Two individually great beers make an okay black and tan.

(21672)

The Friday Pint #21 – Great Lakes Elliot Ness

Those of you who follow me on twitter (@mrdavidj if you don’t and would like to) will probably be aware that I am currently in the USA. I’ve drunk a fair amount of Dogfish Head, and had a rather good afternoon at Erie Brewing Company yesterday, but those will be covered in another post. For this is The Friday Pint post, and although my netbook tells me it’s 1:11 on Saturday Morning back home, here it’s only 20:11, and so the night is still young.

The weather today in Cleveland was hot, at least to me it was hot. It was the kind of heat where just walking a few minutes makes that entire pint of water you just downed seem worthless. This probably wasn’t the best weather for me to enjoy beer in, but I made a good go at it.

Img_0141

This week’s Friday Pint came from the Great Lakes Brewing Company, and was an Amber Lager, called Elliot Ness. It was one of those beers that served it’s purpose, but failed to provoke any kind of notes in my notebook.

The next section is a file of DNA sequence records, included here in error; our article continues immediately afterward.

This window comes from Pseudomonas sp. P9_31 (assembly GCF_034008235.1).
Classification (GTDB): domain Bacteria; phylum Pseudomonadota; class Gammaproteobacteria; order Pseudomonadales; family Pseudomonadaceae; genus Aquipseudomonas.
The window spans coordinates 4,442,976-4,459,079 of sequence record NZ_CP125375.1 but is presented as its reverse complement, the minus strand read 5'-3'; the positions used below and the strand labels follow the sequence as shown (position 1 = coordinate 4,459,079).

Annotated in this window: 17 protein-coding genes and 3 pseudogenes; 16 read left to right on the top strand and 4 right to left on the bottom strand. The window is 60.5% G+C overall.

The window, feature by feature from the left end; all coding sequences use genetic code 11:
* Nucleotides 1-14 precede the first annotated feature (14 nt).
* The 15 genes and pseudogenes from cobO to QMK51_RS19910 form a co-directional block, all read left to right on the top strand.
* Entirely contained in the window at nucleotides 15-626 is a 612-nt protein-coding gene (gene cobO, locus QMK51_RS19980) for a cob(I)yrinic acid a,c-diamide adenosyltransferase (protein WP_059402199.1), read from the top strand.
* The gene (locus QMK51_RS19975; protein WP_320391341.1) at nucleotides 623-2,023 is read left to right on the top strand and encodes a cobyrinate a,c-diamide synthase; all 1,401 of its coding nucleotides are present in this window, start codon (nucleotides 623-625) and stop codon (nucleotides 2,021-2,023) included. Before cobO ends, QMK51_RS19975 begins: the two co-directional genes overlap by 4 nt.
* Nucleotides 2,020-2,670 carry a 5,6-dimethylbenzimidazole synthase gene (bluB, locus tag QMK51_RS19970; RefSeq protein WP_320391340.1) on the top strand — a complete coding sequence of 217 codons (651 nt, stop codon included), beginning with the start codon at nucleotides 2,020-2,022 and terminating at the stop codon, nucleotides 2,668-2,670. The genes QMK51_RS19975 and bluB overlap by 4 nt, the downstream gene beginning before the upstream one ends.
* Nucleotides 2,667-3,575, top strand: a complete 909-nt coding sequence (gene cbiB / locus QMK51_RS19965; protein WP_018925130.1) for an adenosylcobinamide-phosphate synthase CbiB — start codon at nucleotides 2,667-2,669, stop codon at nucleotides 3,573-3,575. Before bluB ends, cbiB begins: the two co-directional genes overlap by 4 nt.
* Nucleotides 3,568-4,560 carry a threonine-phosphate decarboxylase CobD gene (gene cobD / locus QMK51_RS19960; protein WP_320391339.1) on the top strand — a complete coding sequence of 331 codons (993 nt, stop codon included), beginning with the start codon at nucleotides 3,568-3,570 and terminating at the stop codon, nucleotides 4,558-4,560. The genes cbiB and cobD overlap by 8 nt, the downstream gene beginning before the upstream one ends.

The pulled pork sandwich that I had with it however was gloriously tasty, with some of the best chip seasoning I’ve ever had on chips. I followed this with some of their homemade chocolate chunk ice cream, made with their porter. Whilst it was rather tasty, I felt it didn’t quite seem exciting as the description.

After food and beers, we went on the tour. The things of note that I felt worthy of mentioning are the fact that some of the waste malt is used in the resturant for baking pretzels and bread, and that the beer served in the resturant comes straight from the tanks in the brewery, completely bypassing the kegging process, meaning fresher beer.

I liked Great Lakes. After the tour I popped back in to use their toilet before the drive back and discovered the pub downstairs. It seemed like a good place to drink in, and if it wasn’t for the fact that I was feeling perpetually dehydrated, I probably would have stayed for one more.

(18406)